Britain is a bit of a mess right now, with Brexit dividing the nation. So what better time for a new superhero team with members from all corners of our islands?
That’s the pitch for The Union, which kicks off with an animated adventure starring the Spirit of Britain, Britannia.
In the real world, we find team member Union Jack performing for breakfast TV on an island off the west coast.
Game over, we see tensions between the two sides, superheroes and soldiers.
And then, death from above.
I quite enjoyed this. That’s ‘quite’ in the British sense of, ‘a little bit’. It’s very decent. The art is great – penciller Andrea Di Vito is a confident storyteller, and his work is crisply inked by Drew Geraci and Le Beau Underwood.
And that first page drawn by writer Paul Grist is terrific, I’ve always liked his slightly wonky style.
The character designs are splendid, from the regal Britannia to the slightly sinister Choir, and that’s a rather splendid dragon. The colours by Nolan Woodard capture the tones of the UK – I believe in that island with the abandoned fort.
I like the cover by illustrator RB Silva and colourist David Curiel, despite the woeful logo and the weirdness of Britannia below the waist (it’s probably a visual metaphor).
This series could go interesting places but the first issue didn’t do the job it should. Union Jack is an established hero and it’s heavily hinted Britannia has a Jenny Sparks/Uncle Sam resurrection deal. Both get action scenes and conversations. But Kelpie, The Choir and Snakes get short shrift; the first two use their powers a little, and there are glimmers of personalities, but unless I missed something, Snakes just looms. Sure, he looks splendid, and I like that letterer Travis Lanham gives him diamond-shaped word balloons – sorry, balloon, he has four words in the entire book – but who is he?
The first issue of a series should set the tone, provide an idea of what the book will be. As noted earlier, we’re told that The Union is intended to unite the British people, courtesy of a speech from an unseen Boris Johnson. But we need to have a sense of the characters, the spotlight should be shared.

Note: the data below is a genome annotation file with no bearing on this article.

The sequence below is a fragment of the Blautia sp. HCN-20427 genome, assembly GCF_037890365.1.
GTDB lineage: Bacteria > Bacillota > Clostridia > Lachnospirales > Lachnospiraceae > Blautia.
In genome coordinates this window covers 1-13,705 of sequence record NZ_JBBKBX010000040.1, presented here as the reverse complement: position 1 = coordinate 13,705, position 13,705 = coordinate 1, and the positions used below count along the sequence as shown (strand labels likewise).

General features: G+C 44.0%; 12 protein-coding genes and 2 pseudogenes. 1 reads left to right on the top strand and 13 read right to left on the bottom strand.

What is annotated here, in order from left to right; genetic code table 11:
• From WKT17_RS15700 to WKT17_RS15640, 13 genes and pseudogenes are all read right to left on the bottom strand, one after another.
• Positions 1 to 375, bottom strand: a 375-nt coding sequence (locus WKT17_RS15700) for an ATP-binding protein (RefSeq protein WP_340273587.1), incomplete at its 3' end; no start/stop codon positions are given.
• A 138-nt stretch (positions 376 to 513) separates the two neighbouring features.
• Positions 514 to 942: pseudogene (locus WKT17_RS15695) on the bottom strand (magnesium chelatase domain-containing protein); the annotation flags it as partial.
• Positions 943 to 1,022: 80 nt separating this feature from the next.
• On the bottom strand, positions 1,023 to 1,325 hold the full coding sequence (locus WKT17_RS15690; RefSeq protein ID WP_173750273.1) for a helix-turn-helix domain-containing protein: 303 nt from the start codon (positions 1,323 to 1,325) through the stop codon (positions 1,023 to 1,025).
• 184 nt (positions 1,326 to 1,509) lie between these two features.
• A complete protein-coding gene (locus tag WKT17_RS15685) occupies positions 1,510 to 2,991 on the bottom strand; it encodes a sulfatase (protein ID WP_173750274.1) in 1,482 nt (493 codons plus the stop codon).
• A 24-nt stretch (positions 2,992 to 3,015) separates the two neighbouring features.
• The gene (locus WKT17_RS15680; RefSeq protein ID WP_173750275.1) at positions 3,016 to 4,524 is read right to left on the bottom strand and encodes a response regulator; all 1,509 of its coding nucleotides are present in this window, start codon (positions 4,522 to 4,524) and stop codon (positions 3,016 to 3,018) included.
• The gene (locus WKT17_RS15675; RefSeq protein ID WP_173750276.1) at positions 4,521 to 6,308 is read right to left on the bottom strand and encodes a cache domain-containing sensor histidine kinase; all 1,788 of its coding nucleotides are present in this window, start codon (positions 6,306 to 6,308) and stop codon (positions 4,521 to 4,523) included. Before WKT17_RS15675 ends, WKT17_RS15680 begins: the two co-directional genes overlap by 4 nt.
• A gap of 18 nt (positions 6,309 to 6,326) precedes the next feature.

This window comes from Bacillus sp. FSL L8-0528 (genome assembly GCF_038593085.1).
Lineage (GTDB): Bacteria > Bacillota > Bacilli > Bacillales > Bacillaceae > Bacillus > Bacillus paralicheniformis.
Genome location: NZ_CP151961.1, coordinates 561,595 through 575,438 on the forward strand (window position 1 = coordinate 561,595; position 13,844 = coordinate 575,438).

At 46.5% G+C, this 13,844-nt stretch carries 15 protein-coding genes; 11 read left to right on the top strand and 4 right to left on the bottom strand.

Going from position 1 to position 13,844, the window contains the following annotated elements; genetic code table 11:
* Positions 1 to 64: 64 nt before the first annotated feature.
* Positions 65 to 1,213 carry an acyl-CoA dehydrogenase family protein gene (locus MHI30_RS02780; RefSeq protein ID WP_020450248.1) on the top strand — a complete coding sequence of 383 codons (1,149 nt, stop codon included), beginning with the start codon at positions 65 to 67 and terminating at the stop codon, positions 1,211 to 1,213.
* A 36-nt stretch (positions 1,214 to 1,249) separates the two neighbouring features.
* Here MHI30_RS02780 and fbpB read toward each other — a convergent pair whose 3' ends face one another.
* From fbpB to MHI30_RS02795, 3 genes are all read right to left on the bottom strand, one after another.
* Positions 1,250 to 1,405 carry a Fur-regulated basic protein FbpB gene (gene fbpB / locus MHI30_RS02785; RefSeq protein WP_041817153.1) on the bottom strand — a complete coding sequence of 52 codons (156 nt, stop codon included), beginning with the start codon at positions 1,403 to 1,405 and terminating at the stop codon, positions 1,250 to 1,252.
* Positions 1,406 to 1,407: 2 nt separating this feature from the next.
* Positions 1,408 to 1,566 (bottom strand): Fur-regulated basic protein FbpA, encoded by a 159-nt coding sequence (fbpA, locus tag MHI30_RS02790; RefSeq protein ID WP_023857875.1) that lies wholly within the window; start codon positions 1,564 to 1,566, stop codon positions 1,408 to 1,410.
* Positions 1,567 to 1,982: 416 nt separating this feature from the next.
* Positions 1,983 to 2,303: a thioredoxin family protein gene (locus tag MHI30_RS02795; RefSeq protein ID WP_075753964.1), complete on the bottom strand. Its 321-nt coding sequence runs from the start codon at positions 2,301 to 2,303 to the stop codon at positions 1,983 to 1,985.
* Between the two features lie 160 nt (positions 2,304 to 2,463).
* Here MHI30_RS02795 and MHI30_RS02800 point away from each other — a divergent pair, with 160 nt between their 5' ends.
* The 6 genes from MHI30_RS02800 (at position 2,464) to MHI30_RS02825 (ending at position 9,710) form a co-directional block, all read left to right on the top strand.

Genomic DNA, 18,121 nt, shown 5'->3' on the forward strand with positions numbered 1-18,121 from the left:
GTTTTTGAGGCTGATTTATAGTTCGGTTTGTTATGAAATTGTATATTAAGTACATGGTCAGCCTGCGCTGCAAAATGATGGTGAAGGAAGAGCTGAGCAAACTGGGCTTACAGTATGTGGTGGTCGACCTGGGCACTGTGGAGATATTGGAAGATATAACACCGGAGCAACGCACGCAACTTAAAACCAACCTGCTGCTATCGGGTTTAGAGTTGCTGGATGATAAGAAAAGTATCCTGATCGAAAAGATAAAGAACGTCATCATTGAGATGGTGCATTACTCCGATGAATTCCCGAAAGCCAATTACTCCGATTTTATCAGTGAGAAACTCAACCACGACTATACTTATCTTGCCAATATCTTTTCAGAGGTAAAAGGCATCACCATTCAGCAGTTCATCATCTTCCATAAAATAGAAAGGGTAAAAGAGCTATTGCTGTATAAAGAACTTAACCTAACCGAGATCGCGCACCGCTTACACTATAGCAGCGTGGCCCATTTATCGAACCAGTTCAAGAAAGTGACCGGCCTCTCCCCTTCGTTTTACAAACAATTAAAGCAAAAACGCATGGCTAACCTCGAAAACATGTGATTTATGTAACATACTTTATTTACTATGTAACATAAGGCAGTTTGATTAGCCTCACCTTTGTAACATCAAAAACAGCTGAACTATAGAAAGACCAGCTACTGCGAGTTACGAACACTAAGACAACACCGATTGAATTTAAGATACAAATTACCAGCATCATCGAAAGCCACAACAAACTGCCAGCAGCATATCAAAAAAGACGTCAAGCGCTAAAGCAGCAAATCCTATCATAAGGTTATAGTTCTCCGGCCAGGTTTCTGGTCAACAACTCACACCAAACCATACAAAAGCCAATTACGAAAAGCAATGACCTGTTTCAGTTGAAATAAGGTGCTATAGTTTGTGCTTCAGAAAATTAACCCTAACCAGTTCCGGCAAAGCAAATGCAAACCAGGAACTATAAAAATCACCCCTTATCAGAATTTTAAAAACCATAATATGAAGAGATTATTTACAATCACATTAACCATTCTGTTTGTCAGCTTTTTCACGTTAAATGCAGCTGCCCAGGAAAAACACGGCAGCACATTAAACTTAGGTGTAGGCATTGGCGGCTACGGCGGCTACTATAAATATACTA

I suppose it’s a tribute to the designs that I do want to know more about the characters. I fear, though, that they’re going to be overwhelmed in this King in Black crossover that’s trailed on the cover… when this book was announced at the start of the year they were going to be tied to Empyre. Then it went into Covid limbo for awhile and the Empyre train passed by. But Marvel events are like buses, if you miss one there’ll be another along in a minute. Maybe two. Actually, The Choir looks very on-trend with her Chamber-style face scarf.
I’ve never knowingly bought a comic starring Venom or Carnage or any of that symbiote lot, but it seems the dragon here has something to do with them. I think I may wait and read the second issue of this series on Marvel Unlimited, and see if the team is interesting enough to make up for all the crossover stuff.
Perhaps I’m being too gloomy and issue two won’t be all dripping black monsters. Maybe we’ll get what I want, recognisable British folk in the world outside my window. Paul Grist is a good writer, he could certainly deliver a UK spin on contemporary Marvel, bring in some of the flavour of his Jack Staff character – think Union Jack’s sideways twin. This debut issue has a hipster financial backer, who’s apparently up to something. There’s a Minister With Special Responsibility For Super Heroes. And I like the idea that The Union are meant to be exemplars of Britishness… I hesitate to think!
There’s definite potential here. Maybe I will buy next issue.
I’d love to know what other people thought. Is it worth being part of The Union?
One thought on “The Union #1 review”
The story engaged me enough that I didn’t even notice the short shrift the other team members got. I liked the issue a lot and hope too the King In Blech nonsense doesn’t overwhelm this series. Oh and my guess on Britannia is she’s a spirit possessing willing women…